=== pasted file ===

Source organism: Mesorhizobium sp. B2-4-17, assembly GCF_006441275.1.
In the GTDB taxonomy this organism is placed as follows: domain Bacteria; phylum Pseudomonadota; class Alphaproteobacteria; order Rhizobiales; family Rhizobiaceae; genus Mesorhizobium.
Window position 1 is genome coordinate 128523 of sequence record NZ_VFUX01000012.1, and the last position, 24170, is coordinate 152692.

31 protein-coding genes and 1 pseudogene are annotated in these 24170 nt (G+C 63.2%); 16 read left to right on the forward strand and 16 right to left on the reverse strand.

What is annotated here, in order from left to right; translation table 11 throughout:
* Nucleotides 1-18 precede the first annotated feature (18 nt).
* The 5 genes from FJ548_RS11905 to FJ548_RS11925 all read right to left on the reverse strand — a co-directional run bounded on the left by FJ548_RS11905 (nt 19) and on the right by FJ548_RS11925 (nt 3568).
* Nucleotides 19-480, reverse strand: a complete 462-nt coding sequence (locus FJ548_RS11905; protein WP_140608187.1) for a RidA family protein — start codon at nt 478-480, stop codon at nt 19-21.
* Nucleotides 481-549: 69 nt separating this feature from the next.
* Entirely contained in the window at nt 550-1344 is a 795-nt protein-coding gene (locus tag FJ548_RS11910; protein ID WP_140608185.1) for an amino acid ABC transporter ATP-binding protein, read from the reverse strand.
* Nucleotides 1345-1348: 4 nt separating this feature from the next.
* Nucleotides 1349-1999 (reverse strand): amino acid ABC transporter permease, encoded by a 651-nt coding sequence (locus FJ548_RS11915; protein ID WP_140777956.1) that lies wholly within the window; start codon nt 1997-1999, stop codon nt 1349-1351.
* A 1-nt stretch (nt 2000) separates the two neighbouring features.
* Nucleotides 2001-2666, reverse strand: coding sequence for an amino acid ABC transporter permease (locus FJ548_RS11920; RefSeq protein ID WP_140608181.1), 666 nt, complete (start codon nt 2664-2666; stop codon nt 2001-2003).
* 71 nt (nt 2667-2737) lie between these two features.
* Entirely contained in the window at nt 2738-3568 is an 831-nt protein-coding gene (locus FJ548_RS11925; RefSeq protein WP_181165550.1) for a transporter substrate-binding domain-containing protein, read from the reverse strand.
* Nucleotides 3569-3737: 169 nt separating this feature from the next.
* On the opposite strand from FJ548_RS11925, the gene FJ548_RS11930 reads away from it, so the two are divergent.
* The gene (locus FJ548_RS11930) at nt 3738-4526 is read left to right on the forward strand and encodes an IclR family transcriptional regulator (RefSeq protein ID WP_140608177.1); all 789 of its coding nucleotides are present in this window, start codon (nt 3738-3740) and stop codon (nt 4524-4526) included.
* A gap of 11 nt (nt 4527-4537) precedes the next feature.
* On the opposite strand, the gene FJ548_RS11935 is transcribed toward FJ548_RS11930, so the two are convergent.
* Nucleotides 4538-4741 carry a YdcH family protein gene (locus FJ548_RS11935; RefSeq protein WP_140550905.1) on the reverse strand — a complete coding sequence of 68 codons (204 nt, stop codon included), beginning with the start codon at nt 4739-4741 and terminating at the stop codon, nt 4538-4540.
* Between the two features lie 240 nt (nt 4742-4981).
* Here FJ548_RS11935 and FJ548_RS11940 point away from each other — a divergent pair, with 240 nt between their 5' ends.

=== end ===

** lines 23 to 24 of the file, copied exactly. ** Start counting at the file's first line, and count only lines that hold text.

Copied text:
* Between the two features lie 240 nt (nt 4742-4981).
* Here FJ548_RS11935 and FJ548_RS11940 point away from each other — a divergent pair, with 240 nt between their 5' ends.